FIELD ADVISOR SPOTLIGHT: ALEXIE FERRERIA-MERCADO

Being that Give2Asia works with a slew of highly qualified field advisors in 25 countries, we will be creating profile pieces on one field advisor per country. The intent is to provide on-the-ground insight into each local scene, in addition to interesting projects that have been accomplished or are currently underway. The profile pieces will also present the opportunity to spotlight our local partners - the field advisors - and their interests and accomplishments in their professional and personal lives. We'll continue our spotlight series with Alexie Ferreria-Mercado, our field advisor in the Philippines.

Alexie (in gray shirt) with some of the beneficiaries of Give2Asia’s rainwater harvesters project at Victory Island, Guiuan, Eastern Samar.   

Alexie (in gray shirt) with some of the beneficiaries of Give2Asia’s rainwater harvesters project at Victory Island, Guiuan, Eastern Samar. 

 

Please tell us about yourself.

Where do you live?

I live in Quezon City, one of the busiest and biggest cities in Metro Manila.

What are your interests? 

Travel with goals to discover more of the Philippines with my young family, home decorating, cooking, reading, and yoga.

How many languages do you speak?

Tagalog, English, and French (but my French needs major practice)

What is your favorite food?

Japanese and Filipino

Where have you traveled to in the Philippines (or Asia)?

With my family -- drove through  the coast of Northern Luzon and nearby Cavite, Laguna, Batangas, Palawan, and Cagayan de Oro in Mindanao. Give2Asia field work has brought me to Cebu, Bohol, Tacloban, and Guiuan, Eastern Samar.  

Where do you want to travel? 

To more natural wonders of the Philippines like Banaue Rice Terraces, Sagada, Palawan Underground River, Dumaguete beaches, Siquijor. Others: the European countryside, Cambodia, and Myanmar.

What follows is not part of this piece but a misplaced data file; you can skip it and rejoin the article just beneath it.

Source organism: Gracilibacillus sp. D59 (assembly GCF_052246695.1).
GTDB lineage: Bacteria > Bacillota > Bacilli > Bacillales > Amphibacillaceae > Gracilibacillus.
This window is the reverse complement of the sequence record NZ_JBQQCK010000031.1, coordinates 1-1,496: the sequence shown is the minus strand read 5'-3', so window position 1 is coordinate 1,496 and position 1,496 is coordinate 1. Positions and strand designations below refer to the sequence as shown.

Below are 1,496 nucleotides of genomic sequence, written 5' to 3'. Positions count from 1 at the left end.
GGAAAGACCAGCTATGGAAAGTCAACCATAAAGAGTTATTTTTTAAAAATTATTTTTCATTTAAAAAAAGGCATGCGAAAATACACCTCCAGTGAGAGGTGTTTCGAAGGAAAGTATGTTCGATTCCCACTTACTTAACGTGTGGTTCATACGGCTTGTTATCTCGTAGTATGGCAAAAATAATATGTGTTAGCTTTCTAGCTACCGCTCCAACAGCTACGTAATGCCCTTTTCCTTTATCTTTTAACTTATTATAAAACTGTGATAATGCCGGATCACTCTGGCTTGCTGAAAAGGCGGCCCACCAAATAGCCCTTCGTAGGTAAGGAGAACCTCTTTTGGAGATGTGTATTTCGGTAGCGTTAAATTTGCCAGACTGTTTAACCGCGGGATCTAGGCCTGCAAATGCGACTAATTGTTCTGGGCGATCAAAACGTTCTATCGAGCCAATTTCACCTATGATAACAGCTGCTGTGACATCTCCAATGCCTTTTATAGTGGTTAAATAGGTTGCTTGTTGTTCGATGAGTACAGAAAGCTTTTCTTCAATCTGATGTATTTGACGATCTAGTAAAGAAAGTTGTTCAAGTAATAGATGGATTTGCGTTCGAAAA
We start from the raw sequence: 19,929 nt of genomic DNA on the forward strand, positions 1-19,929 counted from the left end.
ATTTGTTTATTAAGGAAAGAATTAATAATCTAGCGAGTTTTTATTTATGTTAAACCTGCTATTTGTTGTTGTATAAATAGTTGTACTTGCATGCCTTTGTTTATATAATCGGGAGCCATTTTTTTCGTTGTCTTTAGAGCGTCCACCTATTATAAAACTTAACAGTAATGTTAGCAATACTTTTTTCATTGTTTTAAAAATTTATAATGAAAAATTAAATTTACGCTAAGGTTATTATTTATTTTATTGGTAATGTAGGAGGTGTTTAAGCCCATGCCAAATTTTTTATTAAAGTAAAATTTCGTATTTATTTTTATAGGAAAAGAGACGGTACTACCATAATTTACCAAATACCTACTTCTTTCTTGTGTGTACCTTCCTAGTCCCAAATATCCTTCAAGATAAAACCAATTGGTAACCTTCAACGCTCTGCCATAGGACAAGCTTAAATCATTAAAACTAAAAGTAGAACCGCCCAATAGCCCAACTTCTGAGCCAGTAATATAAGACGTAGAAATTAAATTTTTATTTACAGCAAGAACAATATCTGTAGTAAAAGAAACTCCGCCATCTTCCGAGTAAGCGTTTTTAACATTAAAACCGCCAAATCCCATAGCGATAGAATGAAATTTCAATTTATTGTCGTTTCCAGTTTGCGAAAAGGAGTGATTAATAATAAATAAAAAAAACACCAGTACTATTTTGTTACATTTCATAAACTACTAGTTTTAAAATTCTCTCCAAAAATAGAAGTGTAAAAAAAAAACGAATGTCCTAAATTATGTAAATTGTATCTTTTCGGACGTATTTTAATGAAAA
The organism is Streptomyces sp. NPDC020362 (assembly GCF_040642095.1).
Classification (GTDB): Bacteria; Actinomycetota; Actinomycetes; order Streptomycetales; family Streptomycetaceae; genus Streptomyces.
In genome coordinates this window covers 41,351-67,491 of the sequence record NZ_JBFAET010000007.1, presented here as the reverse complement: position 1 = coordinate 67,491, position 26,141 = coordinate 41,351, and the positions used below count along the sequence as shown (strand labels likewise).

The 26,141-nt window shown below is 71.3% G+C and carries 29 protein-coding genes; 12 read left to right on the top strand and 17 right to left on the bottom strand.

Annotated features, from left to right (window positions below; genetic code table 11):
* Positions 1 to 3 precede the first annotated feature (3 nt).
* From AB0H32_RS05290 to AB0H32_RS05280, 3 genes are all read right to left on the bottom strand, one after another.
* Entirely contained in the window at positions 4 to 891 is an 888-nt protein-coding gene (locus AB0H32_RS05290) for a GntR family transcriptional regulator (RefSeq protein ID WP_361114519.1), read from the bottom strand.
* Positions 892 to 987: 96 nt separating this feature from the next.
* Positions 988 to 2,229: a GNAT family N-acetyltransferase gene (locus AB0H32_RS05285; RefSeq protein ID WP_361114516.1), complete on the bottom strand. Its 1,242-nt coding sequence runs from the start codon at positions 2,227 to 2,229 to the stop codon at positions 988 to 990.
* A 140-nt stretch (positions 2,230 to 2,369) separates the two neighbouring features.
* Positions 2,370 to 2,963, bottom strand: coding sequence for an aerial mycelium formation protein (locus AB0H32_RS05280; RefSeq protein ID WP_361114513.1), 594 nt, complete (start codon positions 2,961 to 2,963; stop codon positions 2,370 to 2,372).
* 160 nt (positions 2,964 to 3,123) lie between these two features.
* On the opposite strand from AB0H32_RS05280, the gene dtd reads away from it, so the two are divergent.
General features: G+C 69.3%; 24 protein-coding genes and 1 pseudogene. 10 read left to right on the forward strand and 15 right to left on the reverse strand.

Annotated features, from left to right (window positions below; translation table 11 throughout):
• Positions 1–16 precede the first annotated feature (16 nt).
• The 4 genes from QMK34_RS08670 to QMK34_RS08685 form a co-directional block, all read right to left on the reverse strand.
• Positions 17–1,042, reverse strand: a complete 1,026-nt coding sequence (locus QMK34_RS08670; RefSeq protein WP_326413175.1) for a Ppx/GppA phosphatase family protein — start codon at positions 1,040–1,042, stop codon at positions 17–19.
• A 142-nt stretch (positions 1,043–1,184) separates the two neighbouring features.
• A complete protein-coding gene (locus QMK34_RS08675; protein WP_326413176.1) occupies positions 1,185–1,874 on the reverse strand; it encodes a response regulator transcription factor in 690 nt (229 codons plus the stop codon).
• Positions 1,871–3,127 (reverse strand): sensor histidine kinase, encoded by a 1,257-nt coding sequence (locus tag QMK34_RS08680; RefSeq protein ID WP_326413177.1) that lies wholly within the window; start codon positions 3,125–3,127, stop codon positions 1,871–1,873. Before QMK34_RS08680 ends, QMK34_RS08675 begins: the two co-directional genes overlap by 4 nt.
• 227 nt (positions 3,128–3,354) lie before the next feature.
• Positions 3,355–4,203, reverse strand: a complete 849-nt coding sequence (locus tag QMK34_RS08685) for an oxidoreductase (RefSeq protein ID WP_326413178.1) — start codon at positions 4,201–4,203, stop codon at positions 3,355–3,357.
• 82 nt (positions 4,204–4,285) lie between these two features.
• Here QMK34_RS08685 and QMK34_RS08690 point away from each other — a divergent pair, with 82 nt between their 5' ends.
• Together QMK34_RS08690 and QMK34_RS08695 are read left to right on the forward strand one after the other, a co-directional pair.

What do you do when you’re not working for G2A? 

Taking care of my kids! I have 2 school-aged children: 7 year old daughter and 4 1/2 year old son. My day is bounded by their school schedule, after-school activities, and home management. 

At the turnover ceremonies of San Jose Elementary School at San Jose, Tacloban City, one of the schools most devastated by Typhoon Haiyan. Give2Asia supported the construction of one 2-room classroom. 

At the turnover ceremonies of San Jose Elementary School at San Jose, Tacloban City, one of the schools most devastated by Typhoon Haiyan. Give2Asia supported the construction of one 2-room classroom. 

How did you get involved with international development? 

I started my career in the nonprofit sector as a program officer at Ayala Foundation, Inc. (AFI), one of the leading corporate foundations in the Philippines. I was on the team that managed Work-Life Balance programs and Youth Leadership. The interest in community work and philanthropy grew as I delved deeper into the network through AFI. After my Masters in International Relations, I joined the regional secretariat of the Asia Pacific Philanthropy Consortium (APPC), a regional network of philanthropy support organizations. We conducted research and events on philanthropy, with particular interest in diaspora philanthropy in Asia, family foundations, faith-based giving, and the enabling environment for philanthropy.

 

Why did you join Give2Asia? 

APPC was acquired by Give2Asia and it is through this connection that I joined Give2Asia. This opportunity provided exposure to the US donor environment and enabled interaction with Philippine grantees on the ground in various projects. Being that bridge between donors and grantees enables me to further understand both sides of the philanthropic sector.